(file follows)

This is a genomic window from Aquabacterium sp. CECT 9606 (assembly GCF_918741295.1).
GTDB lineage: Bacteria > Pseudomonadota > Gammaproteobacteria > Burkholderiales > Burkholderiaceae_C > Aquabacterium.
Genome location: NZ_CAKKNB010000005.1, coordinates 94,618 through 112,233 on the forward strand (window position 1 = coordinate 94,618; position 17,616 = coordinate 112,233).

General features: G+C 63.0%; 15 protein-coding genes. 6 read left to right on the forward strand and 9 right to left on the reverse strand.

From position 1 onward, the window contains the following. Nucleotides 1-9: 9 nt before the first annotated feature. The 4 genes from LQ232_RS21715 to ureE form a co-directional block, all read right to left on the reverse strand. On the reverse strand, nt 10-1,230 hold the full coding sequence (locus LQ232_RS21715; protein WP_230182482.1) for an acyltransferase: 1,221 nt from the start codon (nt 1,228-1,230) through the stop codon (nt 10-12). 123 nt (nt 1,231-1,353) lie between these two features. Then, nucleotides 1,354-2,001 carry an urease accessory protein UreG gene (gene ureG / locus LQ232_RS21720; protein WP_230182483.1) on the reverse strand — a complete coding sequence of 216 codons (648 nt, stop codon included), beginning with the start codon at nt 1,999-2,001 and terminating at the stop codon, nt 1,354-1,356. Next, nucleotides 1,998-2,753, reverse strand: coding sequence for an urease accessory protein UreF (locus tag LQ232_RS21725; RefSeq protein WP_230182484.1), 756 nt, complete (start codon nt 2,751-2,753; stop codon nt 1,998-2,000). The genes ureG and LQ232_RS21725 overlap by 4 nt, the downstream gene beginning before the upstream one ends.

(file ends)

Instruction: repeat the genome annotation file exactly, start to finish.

This is a genomic window from Aquabacterium sp. CECT 9606 (assembly GCF_918741295.1).
GTDB lineage: Bacteria > Pseudomonadota > Gammaproteobacteria > Burkholderiales > Burkholderiaceae_C > Aquabacterium.
Genome location: NZ_CAKKNB010000005.1, coordinates 94,618 through 112,233 on the forward strand (window position 1 = coordinate 94,618; position 17,616 = coordinate 112,233).

General features: G+C 63.0%; 15 protein-coding genes. 6 read left to right on the forward strand and 9 right to left on the reverse strand.

From position 1 onward, the window contains the following. Nucleotides 1-9: 9 nt before the first annotated feature. The 4 genes from LQ232_RS21715 to ureE form a co-directional block, all read right to left on the reverse strand. On the reverse strand, nt 10-1,230 hold the full coding sequence (locus LQ232_RS21715; protein WP_230182482.1) for an acyltransferase: 1,221 nt from the start codon (nt 1,228-1,230) through the stop codon (nt 10-12). 123 nt (nt 1,231-1,353) lie between these two features. Then, nucleotides 1,354-2,001 carry an urease accessory protein UreG gene (gene ureG / locus LQ232_RS21720; protein WP_230182483.1) on the reverse strand — a complete coding sequence of 216 codons (648 nt, stop codon included), beginning with the start codon at nt 1,999-2,001 and terminating at the stop codon, nt 1,354-1,356. Next, nucleotides 1,998-2,753, reverse strand: coding sequence for an urease accessory protein UreF (locus tag LQ232_RS21725; RefSeq protein WP_230182484.1), 756 nt, complete (start codon nt 2,751-2,753; stop codon nt 1,998-2,000). The genes ureG and LQ232_RS21725 overlap by 4 nt, the downstream gene beginning before the upstream one ends.